Downes is a painter whose work I don't dislike, but in which I have only a little interest. I don't even know why I bought the book. Maybe it was theDownes is a painter whose work I don't dislike, but in which I have only a little interest. I don't even know why I bought the book. Maybe it was the unusually modest but extremely handsome format--it's like a blank mass-market paperback untouched by an art director. And I totally judge books by their covers.
Downes wrote for ARTnews, Art in America, The New Criterion, Bomb and other publications. His writing is often epigrammatic. (The long preface by John Elderfield is irritating because it quotes so many of Downes' best lines that the reader is about to read for himself. It's like serving the dessert first.) Writing about Charles Burchfield in 1970, he drops this line: "But although the vanguard is presumed to march in the name of freedom and originality, to some artists its revolutions tend to look distinctly like the palace variety, with built in exclusions as rigid as those of the academic whipping-boy it presupposes." Downes is a brilliant defender of a reactionary aesthetic. And by "brilliant," I mean he is an unusually good writer--the sentence above is a perfect example. He employs humor "the palace variety" and inverts the revolutionary program of modernism. He points out that modernism was invented in the name of freedom from the stultifying conventions of academic painting but had at some point become increasingly rigid and puritanical. And even though we can say we are in a post-modern period, our revolutions still seem to be "of the palace variety." Regardless of how social "social practice" art is, for example, the only people who concern themselves much with it enough to read books about it are art insiders like me.
Downes managed to make me think differently. It wasn't a drastic change; let's just say it made me appreciate Neil Welliver a little more and Barnett Newman a little less. And that's nothing to sneeze at! But more important to me as a committed hedonist was that reading Nature and Art Are Physical was pleasurable. Downes comes out of a literary background--he studied literature before switching to art. This shines through both in his elegant writing style and his erudite use of literary examples as well as artistic examples to explain his arguments. I like that he can easily analogize between different art forms.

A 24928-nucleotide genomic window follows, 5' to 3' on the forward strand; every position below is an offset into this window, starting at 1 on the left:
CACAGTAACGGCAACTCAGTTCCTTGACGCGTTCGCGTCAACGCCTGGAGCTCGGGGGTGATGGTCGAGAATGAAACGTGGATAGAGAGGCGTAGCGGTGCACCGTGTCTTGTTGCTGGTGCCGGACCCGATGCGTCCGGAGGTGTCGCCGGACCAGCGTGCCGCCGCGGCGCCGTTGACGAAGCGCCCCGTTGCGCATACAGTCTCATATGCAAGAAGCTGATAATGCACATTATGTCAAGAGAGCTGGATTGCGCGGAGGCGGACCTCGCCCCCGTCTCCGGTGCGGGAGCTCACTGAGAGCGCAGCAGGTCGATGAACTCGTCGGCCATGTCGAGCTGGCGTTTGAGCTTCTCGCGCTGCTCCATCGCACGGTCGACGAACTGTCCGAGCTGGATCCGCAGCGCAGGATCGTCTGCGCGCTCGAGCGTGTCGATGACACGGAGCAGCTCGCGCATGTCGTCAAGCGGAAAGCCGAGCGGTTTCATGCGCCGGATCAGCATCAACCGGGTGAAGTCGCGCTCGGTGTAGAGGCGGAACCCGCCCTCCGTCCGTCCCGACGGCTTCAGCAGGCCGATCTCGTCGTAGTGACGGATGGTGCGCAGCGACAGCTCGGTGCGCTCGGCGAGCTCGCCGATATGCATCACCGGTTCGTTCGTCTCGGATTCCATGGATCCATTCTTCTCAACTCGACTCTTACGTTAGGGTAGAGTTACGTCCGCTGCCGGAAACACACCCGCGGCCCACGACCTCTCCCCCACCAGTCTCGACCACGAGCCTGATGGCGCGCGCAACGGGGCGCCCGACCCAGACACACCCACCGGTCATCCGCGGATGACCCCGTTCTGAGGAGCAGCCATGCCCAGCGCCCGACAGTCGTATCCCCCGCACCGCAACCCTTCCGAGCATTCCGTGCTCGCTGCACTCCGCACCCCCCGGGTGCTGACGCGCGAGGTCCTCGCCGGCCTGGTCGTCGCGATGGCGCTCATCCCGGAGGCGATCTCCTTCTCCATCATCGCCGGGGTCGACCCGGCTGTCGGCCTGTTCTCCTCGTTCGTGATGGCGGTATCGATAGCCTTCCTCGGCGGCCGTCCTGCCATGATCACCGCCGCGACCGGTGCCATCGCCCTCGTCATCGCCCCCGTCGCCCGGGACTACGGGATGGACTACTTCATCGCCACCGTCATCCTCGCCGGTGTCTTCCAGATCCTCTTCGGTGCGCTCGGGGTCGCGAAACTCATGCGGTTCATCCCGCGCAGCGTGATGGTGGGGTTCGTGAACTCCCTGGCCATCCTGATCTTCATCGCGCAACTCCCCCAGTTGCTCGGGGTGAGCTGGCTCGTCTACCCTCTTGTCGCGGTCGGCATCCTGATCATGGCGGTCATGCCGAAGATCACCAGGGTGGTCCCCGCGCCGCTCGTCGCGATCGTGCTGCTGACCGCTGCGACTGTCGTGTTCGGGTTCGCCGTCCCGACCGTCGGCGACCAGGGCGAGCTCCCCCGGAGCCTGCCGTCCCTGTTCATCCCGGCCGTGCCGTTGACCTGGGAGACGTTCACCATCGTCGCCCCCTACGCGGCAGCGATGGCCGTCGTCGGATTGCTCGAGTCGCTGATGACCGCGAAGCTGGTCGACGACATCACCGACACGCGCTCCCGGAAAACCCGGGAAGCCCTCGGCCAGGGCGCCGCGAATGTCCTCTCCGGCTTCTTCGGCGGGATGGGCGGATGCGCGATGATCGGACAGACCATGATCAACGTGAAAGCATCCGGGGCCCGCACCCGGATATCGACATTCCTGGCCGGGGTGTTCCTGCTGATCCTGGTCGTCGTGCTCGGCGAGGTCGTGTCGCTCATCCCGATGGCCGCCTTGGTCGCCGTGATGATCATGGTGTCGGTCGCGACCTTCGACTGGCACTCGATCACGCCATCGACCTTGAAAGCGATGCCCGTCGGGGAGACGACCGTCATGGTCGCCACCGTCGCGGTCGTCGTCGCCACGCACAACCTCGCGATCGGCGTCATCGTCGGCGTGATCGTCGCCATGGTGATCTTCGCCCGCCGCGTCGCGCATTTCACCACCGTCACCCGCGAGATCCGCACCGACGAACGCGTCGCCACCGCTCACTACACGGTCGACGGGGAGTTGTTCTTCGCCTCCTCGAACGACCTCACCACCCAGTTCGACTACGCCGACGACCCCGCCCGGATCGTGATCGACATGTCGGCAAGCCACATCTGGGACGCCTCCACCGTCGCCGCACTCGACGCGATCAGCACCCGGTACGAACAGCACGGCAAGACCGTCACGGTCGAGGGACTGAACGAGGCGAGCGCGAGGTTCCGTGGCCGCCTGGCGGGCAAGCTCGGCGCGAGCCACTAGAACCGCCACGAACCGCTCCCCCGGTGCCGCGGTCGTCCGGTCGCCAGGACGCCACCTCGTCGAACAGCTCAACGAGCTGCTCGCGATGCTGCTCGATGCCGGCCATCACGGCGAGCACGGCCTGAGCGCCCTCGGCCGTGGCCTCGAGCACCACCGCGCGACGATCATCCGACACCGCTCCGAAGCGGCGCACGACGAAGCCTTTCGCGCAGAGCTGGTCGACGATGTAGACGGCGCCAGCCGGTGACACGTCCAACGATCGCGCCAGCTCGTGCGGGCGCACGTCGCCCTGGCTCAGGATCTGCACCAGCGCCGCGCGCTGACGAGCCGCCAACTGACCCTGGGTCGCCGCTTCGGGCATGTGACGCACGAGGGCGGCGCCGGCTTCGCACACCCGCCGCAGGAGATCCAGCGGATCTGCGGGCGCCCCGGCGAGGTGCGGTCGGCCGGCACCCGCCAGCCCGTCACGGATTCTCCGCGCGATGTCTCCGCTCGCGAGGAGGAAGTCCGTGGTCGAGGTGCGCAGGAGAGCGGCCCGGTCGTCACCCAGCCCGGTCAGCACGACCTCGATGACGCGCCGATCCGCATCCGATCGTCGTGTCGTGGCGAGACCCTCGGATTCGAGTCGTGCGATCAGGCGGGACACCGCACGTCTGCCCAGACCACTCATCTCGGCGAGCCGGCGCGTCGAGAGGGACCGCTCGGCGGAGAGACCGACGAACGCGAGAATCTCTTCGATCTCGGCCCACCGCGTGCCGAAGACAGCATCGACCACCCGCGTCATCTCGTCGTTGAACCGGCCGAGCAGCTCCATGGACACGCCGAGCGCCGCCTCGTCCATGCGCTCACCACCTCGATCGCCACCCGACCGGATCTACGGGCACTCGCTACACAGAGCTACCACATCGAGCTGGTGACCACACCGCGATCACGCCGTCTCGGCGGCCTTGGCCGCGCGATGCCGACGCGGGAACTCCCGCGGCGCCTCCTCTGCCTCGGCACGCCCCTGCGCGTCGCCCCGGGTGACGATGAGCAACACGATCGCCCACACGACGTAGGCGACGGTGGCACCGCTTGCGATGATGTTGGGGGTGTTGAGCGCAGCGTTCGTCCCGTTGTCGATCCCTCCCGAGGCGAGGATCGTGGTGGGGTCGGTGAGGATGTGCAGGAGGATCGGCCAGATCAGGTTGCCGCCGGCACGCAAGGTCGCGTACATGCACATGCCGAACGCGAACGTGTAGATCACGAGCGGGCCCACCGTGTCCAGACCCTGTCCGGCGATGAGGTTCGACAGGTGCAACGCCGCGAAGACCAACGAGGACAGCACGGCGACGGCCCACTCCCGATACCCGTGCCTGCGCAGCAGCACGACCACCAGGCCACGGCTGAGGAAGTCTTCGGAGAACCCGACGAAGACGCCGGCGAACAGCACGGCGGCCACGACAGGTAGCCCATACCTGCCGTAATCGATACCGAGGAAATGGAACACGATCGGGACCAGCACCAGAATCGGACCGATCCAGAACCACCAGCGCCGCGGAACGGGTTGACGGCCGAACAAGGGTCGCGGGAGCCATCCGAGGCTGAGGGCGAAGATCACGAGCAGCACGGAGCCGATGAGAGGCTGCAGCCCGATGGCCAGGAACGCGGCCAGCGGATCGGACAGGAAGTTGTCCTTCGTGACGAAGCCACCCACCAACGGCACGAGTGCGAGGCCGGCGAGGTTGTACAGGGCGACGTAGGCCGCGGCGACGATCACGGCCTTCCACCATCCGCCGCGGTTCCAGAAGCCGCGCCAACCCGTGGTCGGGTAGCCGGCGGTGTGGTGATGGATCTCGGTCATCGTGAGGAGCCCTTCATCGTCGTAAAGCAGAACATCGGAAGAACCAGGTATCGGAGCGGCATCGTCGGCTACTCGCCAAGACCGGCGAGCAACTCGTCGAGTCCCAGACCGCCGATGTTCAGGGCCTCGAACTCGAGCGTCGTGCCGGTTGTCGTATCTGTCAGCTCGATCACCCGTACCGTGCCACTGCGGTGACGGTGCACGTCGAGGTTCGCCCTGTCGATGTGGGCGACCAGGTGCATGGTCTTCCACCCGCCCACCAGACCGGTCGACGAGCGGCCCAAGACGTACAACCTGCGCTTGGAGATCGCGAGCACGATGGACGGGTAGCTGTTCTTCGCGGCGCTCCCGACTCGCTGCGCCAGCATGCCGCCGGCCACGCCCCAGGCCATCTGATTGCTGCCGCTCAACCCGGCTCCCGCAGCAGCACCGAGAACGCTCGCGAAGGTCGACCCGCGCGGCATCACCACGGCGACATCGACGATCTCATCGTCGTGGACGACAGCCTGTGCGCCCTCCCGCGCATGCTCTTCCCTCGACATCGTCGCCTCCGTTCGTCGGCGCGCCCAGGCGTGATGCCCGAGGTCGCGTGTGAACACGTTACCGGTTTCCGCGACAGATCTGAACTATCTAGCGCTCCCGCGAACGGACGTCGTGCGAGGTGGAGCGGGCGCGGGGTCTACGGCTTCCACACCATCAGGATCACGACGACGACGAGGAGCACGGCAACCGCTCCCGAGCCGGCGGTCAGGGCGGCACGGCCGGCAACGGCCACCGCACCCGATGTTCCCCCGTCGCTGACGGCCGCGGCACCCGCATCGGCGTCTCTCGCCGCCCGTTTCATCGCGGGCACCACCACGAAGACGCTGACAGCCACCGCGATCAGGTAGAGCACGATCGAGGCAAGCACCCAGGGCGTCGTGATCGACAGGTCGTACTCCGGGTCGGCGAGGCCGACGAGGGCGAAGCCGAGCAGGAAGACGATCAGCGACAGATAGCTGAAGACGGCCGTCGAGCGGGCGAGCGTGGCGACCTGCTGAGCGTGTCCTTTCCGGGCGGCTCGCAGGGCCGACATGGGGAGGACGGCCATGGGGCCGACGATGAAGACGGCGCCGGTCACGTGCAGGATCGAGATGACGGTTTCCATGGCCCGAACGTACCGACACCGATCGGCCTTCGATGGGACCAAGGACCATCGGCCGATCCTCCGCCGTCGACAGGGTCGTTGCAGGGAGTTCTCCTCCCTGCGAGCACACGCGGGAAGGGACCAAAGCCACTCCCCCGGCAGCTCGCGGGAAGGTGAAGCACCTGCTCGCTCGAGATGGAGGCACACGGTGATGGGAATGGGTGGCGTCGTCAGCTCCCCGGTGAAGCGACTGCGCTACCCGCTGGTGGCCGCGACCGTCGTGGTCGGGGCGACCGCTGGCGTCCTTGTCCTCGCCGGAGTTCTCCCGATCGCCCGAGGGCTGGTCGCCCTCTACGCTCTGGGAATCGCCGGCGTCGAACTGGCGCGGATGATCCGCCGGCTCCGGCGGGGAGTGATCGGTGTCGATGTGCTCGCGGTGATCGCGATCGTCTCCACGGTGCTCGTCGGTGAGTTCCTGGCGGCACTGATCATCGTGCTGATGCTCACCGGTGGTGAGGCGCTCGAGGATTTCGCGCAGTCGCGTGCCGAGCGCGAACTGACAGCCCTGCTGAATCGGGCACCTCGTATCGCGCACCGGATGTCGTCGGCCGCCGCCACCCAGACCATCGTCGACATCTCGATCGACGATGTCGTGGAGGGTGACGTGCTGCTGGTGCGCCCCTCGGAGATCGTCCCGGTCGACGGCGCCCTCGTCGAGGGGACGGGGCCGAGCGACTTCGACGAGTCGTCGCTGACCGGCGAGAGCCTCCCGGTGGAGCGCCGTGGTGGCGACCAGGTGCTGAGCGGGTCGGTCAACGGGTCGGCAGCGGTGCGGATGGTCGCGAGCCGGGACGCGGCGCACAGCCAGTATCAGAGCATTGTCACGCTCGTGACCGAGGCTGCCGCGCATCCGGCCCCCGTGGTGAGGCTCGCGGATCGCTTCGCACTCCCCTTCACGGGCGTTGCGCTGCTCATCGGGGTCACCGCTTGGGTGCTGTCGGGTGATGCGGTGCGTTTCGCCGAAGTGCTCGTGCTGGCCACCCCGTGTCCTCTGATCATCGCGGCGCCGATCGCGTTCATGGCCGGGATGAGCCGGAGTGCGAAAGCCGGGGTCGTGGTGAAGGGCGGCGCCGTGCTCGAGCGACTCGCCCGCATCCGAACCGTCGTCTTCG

For example, he wrote an article about Claude Lorrain. He quote the great English landscape artist John Constable on Claude, an artist that Constable revered: "Claude's exhilaration and light departed from him when he was between 50 and 60, and then he became a professor of the 'higher walks of art' . . . so difficult it is to be natural." Then Downes recalls that Paul Valéry, in comparing the poet's means to the composer's suggests that a poet uses the constantly shifting and evolving substance of human speech while a composer uses a set of specific sounds, "counted and classified," that are quite distinct from noise. (Keep in mind that Valéry was writing this 100 years ago or so).
So, "if the nature painter, who tries to respond directly to whatever is in view, might be said to resemble the poet in Valéry's comparison, Claude increasingly resembles the composer. His drawing expeditions to the Campagna decreased sharply after the age of 50 . . ." Claude's later works were constructed by looking at elements of his earlier work.
What I love about this small section in a longer piece about Claude is the effortless way Downes brings together three artists (Claude, Constable and Valéry) and three art forms (painting, music and poetry) into a tight and perceptive critical insight.
Likewise, Downes' essay "Henri Rousseau and the Idea of the Naïve" was a revelation because could connect naïve art (i.e., "outsider" art--the shifting nomenclature of this kind of art was noted by Gary Fine in his book Everyday Genius) to Schiller's essay "Naïve and Sentimental Poetry," where Schiller compares poets who seek nature with poets who are nature. Given that this is a subject of long interest to me (since the 80s when I first saw work by Henry Darger and Adolf Wölflli), I found Downes' long meditation on the subject eye-opening and fresh--or as fresh as an essay from 1975 about German poetry can be. But this, not surprisingly, is typical of Downes. He writes in "What the Sixties Meant to Me" that the Hegelian or Marxist idea of dialectical progress was a category error in Modernist theory, and that artists often make their personal breakthroughs by looking into the past instead of the future. ...more